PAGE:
But this approach produces some perverse results. From the perspective of ‘natural capital’, a pristine country, in which hardly anyone lived, would be wealthy. But one that was highly developed and industrialised would have suffered a severe loss of natural capital (21). By these counts, Antarctica could well be richer than America.
As it happens, neither approach is adequate. The value of a natural resource cannot be assessed independently of the human labour used to retrieve it. For instance, bauxite or uranium have no value in a primitive society where they cannot be utilised, but in an economy that produces aluminium or harnesses atomic power they become valuable resources.
Another way of expressing limits is by developing measures such as ‘carrying capacity’. This is defined in A Dictionary of Biology as: ‘The maximum population of a particular species that can be supported indefinitely by a given habitat or area without damage to the environment.’ (22) But this is a tautology. For example, the carrying capacity of the earth in relation to humans is its productive capacity divided by one person’s basic needs. But the productive capacity of the earth has grown enormously as the world has become more efficient economically. So ‘carrying capacity’ is not a fixed quantity but at most a statement of a particular ratio at a particular time (23).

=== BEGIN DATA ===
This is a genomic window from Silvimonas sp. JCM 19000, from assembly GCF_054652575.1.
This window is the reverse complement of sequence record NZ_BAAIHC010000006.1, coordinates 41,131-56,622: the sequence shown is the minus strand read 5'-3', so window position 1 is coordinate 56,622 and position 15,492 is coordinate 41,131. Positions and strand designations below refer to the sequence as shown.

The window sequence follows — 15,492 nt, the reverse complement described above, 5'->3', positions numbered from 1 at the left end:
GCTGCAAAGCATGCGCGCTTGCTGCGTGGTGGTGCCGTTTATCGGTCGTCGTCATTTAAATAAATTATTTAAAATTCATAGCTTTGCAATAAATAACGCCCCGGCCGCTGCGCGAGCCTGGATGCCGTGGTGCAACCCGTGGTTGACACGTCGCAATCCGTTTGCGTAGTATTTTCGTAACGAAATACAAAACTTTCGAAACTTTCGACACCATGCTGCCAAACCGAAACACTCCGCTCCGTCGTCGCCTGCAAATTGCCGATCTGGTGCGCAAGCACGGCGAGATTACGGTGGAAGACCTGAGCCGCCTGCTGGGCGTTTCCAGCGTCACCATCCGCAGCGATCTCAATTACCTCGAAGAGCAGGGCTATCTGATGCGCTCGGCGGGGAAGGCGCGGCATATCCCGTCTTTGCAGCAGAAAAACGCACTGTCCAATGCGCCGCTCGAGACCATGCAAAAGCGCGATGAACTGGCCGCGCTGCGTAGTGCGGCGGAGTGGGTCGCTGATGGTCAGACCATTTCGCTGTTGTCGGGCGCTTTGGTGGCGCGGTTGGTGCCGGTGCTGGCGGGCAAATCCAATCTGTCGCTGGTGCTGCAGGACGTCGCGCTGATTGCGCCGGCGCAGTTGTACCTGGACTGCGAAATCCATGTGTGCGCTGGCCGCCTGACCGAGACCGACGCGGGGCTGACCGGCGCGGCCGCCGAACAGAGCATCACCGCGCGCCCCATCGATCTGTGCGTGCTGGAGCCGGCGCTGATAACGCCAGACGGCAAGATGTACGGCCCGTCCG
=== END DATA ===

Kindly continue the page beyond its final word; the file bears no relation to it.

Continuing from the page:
The assumption that there is a looming oil shortage illustrates this point. It is mathematically true that if there is a finite supply of oil and a growing economy, sooner or later supplies will run out. But this ignores the ways that we can tackle such problems. In the short term, this can include the discovery of new oil fields or harnessing existing ones more efficiently. In the medium term, new ways of utilising oil, such as harnessing the vast reserves found in tar sand, are likely to be discovered. Longer term, new forms of energy are likely to be utilised that may not have even been thought of yet.
As Sheikh Yamani, the Saudi oil minister in the 1970s, has argued: ‘The Stone Age did not end for lack of stone, and the Oil Age will end long before the world runs out of oil.’ (24) There is likely to be more than enough oil to meet humanity’s needs over the next few years, and long before it runs out new forms of energy generation are likely to be discovered and existing ones utilised far more efficiently.
Underlying environmentalist confusion on limited resources is a deeply pessimistic view of human ingenuity. Environmentalists tend to project the current level of human know-how and skills in the future. Yet historically humans have proved adept at developing their capabilities over time.
From an environmentalist perspective, human beings are merely vast consumers of scarce resources. What this view overlooks is humans’ immense capabilities as producers. Humans are capable of using reason and ingenuity to overcome formidable barriers – which is why what seem like insurmountable limits to the environmentalists are almost always overcome.
Precaution and sustainability
The other central concept of contemporary environmentalism is precaution. The key idea is that modern technological societies bring the risk of severe unintended consequences in the future. In the past, natural risks were the most important, but today ‘manufactured risks’ predominate. The argument is that a particular technology may appear safe, but currently unknown problems may become apparent at some point in the future. Sociologists such as Ulrich Beck and Anthony Giddens – a key influence over New Labour – have developed the idea of ‘risk society’ (25).